Tag Archives: organic farming

xxx V. Šķipars, D. Ruņģis, I. Ločmele, S. Seile, I. Mežaka and L. Legzdiņa
Evaluation of morphological traits, genetic diversity and major resistance genes in barley subpopulations cultivated under organic and conventional farming systems
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Evaluation of morphological traits, genetic diversity and major resistance genes in barley subpopulations cultivated under organic and conventional farming systems

V. Šķipars¹²*, D. Ruņģis², I. Ločmele¹, S. Seile¹, I. Mežaka¹ and L. Legzdiņa¹

¹Institute of Agricultural Resources and Economics, 2 Zinatnes Str., LV-4126 Priekuli, Latvia
²Latvian State Forest Research Institute “Silava”, Genetic Resources Centre, 111 Rigas Str., LV-2169 Salaspils, Latvia
*Correspondence: vilnis.skipars@silava.lv

Abstract:

Most crop varieties currently grown in organic conditions have been bred for conventional farming, and are not adapted to increased environmental variability under organic farming conditions and unpredictable environmental fluctuations due to climate change. This can be mitigated by the use of heterogeneous material, increasing genetic diversity and enabling adaptation to local conditions. The objective of this study was to determine the effects of several generations of cultivation in parallel under organic and conventional farming systems on the genetic diversity, morphological traits and frequency of major disease resistance genes as indicators of adaptation to the farming system in heterogeneous spring barley populations with differing levels of diversity. Populations in differing generations originating from crosses between two, three, 10 and 15 parental genotypes were cultivated in organic and conventional farming systems for three, four or 10 generations, thus forming subpopulations in each environment. These subpopulations were genotyped, and tested for morphological traits in both farming systems. A significant effect of cultivation environment on tillering capacity (p < 0.05) was found for all tested populations and in several cases for plant height, ear length and grain number per spike, indicating some adaptation trends. In the short term, genetic diversity parameters were not decreased in the later generation populations in comparison to the initial populations with the exception of observed heterozygosity, as expected for a self-pollinating species. No clear differences in genetic diversity parameters between populations cultivated under either organic or conventional condition for several generations were identified.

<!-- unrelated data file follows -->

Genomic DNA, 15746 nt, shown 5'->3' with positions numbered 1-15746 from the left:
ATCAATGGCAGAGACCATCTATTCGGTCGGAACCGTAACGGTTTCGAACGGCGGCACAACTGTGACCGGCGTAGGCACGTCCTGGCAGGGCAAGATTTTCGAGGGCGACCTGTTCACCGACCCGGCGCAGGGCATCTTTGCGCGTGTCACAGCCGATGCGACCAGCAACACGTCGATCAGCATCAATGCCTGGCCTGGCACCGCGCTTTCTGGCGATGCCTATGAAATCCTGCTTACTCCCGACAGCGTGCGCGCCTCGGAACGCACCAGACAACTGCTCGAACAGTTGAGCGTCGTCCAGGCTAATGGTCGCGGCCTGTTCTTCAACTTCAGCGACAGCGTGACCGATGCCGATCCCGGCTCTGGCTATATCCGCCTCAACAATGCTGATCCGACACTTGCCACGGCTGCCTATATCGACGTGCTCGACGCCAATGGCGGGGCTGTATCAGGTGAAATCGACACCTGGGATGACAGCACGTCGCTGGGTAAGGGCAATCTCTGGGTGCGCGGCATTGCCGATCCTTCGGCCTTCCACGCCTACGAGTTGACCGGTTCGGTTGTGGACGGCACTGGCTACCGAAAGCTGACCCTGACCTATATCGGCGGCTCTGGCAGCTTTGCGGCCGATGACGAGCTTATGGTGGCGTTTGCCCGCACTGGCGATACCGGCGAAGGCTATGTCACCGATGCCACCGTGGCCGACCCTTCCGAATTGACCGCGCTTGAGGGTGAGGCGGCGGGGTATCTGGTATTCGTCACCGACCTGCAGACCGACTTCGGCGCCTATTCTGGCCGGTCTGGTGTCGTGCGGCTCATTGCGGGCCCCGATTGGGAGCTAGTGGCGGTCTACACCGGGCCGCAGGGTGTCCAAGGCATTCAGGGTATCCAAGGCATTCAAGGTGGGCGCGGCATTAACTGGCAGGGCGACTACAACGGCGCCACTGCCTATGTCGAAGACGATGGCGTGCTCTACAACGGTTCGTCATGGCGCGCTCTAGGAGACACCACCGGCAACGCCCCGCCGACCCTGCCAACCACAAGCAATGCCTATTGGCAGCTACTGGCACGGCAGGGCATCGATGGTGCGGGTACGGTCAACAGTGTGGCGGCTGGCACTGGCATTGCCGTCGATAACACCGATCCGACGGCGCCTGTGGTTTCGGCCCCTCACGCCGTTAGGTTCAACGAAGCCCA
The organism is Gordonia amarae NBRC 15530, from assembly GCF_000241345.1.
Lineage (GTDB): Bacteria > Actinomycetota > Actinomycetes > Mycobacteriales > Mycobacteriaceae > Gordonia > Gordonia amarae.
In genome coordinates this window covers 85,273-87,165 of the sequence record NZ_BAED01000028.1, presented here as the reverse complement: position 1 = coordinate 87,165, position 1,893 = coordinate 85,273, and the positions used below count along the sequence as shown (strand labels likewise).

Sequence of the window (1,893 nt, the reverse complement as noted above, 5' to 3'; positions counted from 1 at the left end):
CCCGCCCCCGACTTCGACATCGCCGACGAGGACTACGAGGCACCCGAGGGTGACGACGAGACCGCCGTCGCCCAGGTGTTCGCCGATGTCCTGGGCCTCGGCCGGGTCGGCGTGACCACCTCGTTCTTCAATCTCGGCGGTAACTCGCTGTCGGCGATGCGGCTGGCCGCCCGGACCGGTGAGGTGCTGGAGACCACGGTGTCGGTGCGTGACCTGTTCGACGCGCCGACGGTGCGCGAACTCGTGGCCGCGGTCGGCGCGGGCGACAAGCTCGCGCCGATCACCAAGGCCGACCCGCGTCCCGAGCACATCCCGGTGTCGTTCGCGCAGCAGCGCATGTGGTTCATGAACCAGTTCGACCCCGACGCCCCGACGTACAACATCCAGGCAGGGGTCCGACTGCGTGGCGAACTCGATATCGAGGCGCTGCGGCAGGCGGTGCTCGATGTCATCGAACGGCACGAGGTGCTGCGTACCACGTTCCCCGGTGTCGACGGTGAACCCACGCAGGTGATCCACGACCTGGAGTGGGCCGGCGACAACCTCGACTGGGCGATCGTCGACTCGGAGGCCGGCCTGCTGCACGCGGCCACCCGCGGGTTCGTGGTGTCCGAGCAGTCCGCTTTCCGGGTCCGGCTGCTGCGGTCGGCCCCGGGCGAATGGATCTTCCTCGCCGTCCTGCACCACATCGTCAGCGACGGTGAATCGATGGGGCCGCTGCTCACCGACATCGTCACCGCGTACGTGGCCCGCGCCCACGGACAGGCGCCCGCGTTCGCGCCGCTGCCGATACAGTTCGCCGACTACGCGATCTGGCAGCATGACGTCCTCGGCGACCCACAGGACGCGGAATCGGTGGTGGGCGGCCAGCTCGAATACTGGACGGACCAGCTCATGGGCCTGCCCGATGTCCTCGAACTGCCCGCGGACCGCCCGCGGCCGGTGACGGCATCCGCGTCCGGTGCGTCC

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xxx L. Buša, M. Bērtiņš, A. Vīksna, L. Legzdiņa and D. Kobzarevs
Evaluation of carbon, nitrogen, and oxygen isotope ratio measurement data for characterization of organically and conventionally cultivated spring barley (Hordeum vulgare L.) grain
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Evaluation of carbon, nitrogen, and oxygen isotope ratio measurement data for characterization of organically and conventionally cultivated spring barley (Hordeum vulgare L.) grain

L. Buša¹*, M. Bērtiņš¹, A. Vīksna¹, L. Legzdiņa² and D. Kobzarevs¹

¹University of Latvia, Faculty of Chemistry, Department of Analytical Chemistry, Jelgavas street 1, LV-1004 Riga, Latvia